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Psychiatr Prax. 2013 Nov;40(8):430-8. doi: 10.1055/s-0033-1343186. Epub 2013 May 21.

[How does the Regional Psychiatry Budget (RPB) work in an area with initially low capacity of psychiatric hospital beds?].

[Article in German]

Author information

  • 1Universitätsklinikum Hamburg-Eppendorf, Institut für Gesundheitsökonomie und Versorgungsforschung, Hamburg Center for Health Economics.

Abstract

OBJECTIVE:

To analyze the impact of a capitated multi-sector-financing model for psychiatric care (RPB) in the model region Rendsburg-Eckernförde on costs and effectiveness of care.

METHODS:

In a prospective controlled cohort study 244 patients with a diagnosis according to ICD-10: F10, F2 or F3 were interviewed in the model region (MR) and compared to 244 patients from a control region (CR) financed according to the fee-for-service principle. At baseline, 1.5 years and 3.5 years follow-up patients were interviewed using measures of psychopathology (CGI-S, HONOS, SCL-90 R/GSI, PANSS, BRMAS/BRMES), functioning (GAF, SOFAS), quality of life (EQ-5 D) and service use/costs (CSSRI).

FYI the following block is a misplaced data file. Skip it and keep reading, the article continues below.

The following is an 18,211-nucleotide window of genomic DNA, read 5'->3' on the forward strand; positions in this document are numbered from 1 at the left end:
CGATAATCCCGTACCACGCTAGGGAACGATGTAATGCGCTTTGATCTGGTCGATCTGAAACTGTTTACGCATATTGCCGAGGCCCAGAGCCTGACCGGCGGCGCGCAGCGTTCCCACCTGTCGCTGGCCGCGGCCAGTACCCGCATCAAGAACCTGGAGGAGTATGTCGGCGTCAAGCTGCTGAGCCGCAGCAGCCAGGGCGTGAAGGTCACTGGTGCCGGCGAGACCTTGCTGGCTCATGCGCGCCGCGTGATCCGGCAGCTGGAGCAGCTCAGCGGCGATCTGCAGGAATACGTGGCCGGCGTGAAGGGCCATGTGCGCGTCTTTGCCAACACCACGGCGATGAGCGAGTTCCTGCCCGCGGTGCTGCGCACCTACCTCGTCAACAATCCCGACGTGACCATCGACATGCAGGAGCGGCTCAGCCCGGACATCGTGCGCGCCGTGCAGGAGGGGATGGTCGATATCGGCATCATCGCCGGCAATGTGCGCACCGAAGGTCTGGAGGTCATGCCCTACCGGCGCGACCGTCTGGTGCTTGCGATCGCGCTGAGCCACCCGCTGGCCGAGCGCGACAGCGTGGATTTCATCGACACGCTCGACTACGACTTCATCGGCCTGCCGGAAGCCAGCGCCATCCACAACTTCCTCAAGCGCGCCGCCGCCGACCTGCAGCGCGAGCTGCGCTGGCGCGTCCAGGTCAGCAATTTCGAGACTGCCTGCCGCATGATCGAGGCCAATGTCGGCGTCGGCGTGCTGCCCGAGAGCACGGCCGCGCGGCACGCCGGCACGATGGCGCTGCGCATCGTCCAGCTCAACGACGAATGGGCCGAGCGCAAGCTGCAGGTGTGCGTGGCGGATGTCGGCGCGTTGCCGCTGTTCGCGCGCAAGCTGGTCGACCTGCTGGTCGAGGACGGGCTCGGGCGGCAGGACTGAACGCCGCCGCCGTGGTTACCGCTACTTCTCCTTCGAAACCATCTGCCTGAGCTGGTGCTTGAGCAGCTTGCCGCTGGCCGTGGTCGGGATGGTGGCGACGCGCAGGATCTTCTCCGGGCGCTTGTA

RESULTS:

Subjective symptom severity (GSI) and functioning (GAF) developed more favourably in the MR than in the CR, the HONOS score developed slightly worse in the MR. The latter effect occurred mainly in ICD-10: F10 patients, while patients with F2/3 rather did benefit under RPB conditions. The development of total costs of care was not different between MR and CR. The potential to reduce costs of in-patient care was low due to the initially low capacity of inpatient beds.

CONCLUSIONS:

The RPB did not reduce the total costs of mental health care, but certain diagnosis groups may benefit from improved trans-sectoral treatment flexibility.

© Georg Thieme Verlag KG Stuttgart · New York.

PMID:
23695948
[PubMed - indexed for MEDLINE]
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